This is a nice strategy, but unfortunately not available to everyone. If you work as a software engineer on ridiculously bad product which involve the team across the globe, with extremely aggressive time line and everyone around mad about features delivered on time it is plainly not possible to reduce the effort or working hours. In fact, it is opposite: working more than 24 hours a day in a really desperate environment where everyone hate each other.
Alex The Great is offline   Reply With Quote
Old 02-16-2021, 04:46 AM   #68
Give me a museum and I'll fill it. (Picasso)
Give me a forum ...
 
Join Date: Jan 2018
Location: Tampa
Posts: 9,835
Quote:
Originally Posted by Alex The Great View Post
This is a nice strategy, but unfortunately not available to everyone. If you work as a software engineer on ridiculously bad product which involve the team across the globe, with extremely aggressive time line and everyone around mad about features delivered on time it is plainly not possible to reduce the effort or working hours. In fact, it is opposite: working more than 24 hours a day in a really desperate environment where everyone hate each other.
Same concept here. Managed a group in multiple locations where there were strict deadlines on most deliverables. No part time managers in my world and no one would hire me as a part time or full time non manager.
__________________
TGIM
Dtail is offline   Reply With Quote
When do you feel comfortable declaring you've hit your number?
Old 02-16-2021, 09:12 AM   #69
Thinks s/he gets paid by the post
Markola's Avatar
 
Join Date: Nov 2013
Location: Twin Cities
Posts: 3,282
When do you feel comfortable declaring you've hit your number?

Quote:
Originally Posted by Alex The Great View Post
This is a nice strategy, but unfortunately not available to everyone. If you work as a software engineer on ridiculously bad product which involve the team across the globe, with extremely aggressive time line and everyone around mad about features delivered on time it is plainly not possible to reduce the effort or working hours. In fact, it is opposite: working more than 24 hours a day in a really desperate environment where everyone hate each other.


My DW and I were both managers who left those six figure careers. She left her 9-5 physical office work 4 years ago, took a year off to detox, and landed an entirely different online, time and geography-flexible, 20 hour/week job that pays her about $17K/year. I think she discovered it through Indeed.com. It is nothing like the work she did before and completely fits her talent stack. She is a happy camper and her employer loves her. They want her to be a manager and she says “no way.” In fact, we’re renting down south for three months avoiding the Midwestern winter, and are very happy to do so.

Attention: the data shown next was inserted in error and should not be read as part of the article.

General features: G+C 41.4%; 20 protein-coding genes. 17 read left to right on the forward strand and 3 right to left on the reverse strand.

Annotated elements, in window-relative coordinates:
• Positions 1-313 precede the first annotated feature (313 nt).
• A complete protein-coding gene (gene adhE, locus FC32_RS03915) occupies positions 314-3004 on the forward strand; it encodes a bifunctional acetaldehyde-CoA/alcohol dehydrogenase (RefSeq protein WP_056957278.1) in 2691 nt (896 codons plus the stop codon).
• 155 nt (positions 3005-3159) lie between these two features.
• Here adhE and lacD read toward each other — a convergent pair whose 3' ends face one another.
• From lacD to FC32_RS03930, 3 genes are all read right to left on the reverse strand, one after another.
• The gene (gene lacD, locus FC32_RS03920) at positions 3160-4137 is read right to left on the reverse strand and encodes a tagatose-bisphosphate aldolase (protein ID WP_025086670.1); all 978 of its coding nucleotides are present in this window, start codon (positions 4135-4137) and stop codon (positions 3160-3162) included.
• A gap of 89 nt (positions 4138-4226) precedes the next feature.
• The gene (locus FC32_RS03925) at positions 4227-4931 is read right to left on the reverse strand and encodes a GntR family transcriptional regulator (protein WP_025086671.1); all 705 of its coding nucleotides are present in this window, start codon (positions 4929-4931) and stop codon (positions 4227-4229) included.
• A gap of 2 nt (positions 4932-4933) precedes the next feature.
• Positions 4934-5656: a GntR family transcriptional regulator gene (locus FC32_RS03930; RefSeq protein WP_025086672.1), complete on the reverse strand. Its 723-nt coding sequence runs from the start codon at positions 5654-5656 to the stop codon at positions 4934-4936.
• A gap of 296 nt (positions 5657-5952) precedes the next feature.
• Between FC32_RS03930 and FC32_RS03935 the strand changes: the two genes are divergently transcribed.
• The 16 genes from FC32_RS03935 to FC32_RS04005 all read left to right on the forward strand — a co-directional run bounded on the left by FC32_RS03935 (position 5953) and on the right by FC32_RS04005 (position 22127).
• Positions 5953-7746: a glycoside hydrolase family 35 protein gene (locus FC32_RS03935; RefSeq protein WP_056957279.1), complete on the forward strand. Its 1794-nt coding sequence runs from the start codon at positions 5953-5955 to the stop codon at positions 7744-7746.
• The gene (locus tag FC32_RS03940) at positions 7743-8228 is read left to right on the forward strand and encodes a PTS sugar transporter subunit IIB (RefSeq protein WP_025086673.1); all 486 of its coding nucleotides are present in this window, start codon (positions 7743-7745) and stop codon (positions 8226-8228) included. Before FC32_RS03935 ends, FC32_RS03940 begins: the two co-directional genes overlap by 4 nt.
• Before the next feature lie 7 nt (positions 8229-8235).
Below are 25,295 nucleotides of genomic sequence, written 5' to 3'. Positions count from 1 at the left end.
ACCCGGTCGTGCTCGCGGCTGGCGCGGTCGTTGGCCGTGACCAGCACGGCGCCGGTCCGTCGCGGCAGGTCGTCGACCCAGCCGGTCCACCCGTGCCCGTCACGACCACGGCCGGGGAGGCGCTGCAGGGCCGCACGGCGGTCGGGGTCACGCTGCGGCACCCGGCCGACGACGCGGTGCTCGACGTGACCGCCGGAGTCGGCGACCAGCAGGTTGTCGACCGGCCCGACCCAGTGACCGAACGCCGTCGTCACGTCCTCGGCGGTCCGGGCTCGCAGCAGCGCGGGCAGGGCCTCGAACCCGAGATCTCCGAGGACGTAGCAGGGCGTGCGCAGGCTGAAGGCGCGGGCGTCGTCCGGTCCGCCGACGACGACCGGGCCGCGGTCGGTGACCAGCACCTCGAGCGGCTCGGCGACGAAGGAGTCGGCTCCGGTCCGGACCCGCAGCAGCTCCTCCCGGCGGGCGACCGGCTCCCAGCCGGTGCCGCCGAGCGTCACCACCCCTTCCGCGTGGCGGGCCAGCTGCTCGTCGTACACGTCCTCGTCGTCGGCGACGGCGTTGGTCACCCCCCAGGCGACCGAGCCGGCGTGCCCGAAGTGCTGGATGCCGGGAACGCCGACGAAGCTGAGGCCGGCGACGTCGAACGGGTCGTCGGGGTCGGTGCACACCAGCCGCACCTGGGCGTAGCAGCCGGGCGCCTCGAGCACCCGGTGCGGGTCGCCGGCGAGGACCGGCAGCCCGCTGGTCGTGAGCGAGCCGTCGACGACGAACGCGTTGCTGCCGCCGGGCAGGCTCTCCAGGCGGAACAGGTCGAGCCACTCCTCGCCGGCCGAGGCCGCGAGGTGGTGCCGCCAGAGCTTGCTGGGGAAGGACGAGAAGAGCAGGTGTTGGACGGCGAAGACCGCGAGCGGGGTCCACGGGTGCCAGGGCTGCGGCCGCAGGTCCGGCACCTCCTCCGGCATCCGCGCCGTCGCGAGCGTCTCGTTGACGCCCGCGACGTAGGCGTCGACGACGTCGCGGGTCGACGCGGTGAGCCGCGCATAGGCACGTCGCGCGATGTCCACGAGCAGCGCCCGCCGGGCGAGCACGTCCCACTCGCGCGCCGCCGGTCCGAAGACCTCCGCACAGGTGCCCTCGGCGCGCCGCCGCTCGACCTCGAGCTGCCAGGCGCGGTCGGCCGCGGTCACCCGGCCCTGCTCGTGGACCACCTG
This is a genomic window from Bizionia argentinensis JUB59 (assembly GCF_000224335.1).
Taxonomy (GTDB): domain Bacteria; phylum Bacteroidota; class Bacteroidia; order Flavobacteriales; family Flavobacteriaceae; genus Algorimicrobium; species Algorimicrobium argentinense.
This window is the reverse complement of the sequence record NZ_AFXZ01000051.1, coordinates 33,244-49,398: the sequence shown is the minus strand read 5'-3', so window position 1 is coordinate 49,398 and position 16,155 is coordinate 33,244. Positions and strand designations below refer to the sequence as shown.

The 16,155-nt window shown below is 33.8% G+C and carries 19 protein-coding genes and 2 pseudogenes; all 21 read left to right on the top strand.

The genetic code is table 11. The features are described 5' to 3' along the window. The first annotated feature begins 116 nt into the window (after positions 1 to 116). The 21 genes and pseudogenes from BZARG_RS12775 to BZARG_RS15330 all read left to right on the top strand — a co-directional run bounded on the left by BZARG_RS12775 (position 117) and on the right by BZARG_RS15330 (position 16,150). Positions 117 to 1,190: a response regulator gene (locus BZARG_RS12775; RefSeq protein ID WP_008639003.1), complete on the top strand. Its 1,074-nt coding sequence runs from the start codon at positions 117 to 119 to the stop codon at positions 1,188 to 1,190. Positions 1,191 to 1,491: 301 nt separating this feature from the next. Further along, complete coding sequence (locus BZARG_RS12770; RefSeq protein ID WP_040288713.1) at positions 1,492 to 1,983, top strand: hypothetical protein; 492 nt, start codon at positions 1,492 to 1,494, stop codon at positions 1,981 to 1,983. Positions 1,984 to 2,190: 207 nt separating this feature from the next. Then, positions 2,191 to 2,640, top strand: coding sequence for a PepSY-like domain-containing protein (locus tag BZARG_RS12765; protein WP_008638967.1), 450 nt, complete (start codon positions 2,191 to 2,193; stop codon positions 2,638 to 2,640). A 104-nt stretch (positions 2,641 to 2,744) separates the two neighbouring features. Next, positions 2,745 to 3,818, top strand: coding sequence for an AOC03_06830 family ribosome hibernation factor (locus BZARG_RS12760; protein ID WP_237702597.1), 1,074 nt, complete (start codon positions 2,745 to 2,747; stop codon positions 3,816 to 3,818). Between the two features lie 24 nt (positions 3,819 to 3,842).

I left my similar 28 year professional career in July. The calculators say that I should figure out how to earn $15K/year for 100% SWR success or do nothing for 90% success. I’m genuinely interested in some entrepreneurial activities to make the $15K dough. I have so many ideas that I need to narrow the list. None will involve bosses, reports, offices, performance reviews, commutes, bonehead C Suite decisions, or endless zoom calls.

So, we are in our mid 50s and, thanks to our portfolio, all we want to earn is between $17K to $32K/year. We could have stayed in our stressful management jobs several more years hoping to reach some 25X that (another $800,000) but we were unwilling. We could both fully retire with some modest lifestyle changes but we’re unwilling to sell our house or move from our city, even though we certainly could.

YMMV but our example is what I mean by a dimmer switch versus a light switch. I just want the OP to know that there is no need to get hung up on some big, single go/no-go number that keeps someone harnessed to a yoke they may evolve to no longer want. Resources and spending can be managed in service of living the life you want to live. Good luck.
Markola is offline   Reply With Quote
Old 02-16-2021, 04:02 PM   #70
Recycles dryer sheets
 
Join Date: May 2019
Posts: 67
Last year, I discovered that we had saved about 50x our living expenses including a very generous padding for extras. That was enough for me and I retired. I am really enjoying retirement now.

My wife on the other hand, is still nervous about our level of savings (mind you, we are in the top 1.5% in terms of NW). Thankfully, she had no objections to me retiring but she has decided to keep working for a few more years. She is a senior exec in her company and is paid very well so I'm not complaining :-)
bonvoyage is offline   Reply With Quote
Old 02-16-2021, 04:44 PM   #71
Dryer sheet aficionado
 
Join Date: Dec 2020
Location: Mechanicsville
Posts: 49
I hit my number this year, in my invested assets. I've reached a number that FIRcalc says would have supported my spending until I'm 102, had I retired at any point in the past 120 years. I tried to be as cautious in my planning as I can: I omitted considerable equity in my house (I plan to sell the house, get a mortgage on a new one, and reinvest that equity), I ignored other assets, didn't assume I'll have income from another PT job, and I left any possible inheritance out of the plan. Any/all of those things would only boost my retirement funds.

So, I feel like, having reached my number (my goal might be a better term), if my investments declined tomorrow below that number while I'm still working, that's no different than if they declined right after I retire. It's a bummer, yes, but as long as future economic conditions aren't worse than any in the past 120 years, FIREcalc says that where I'm sitting right now, I would have been OK.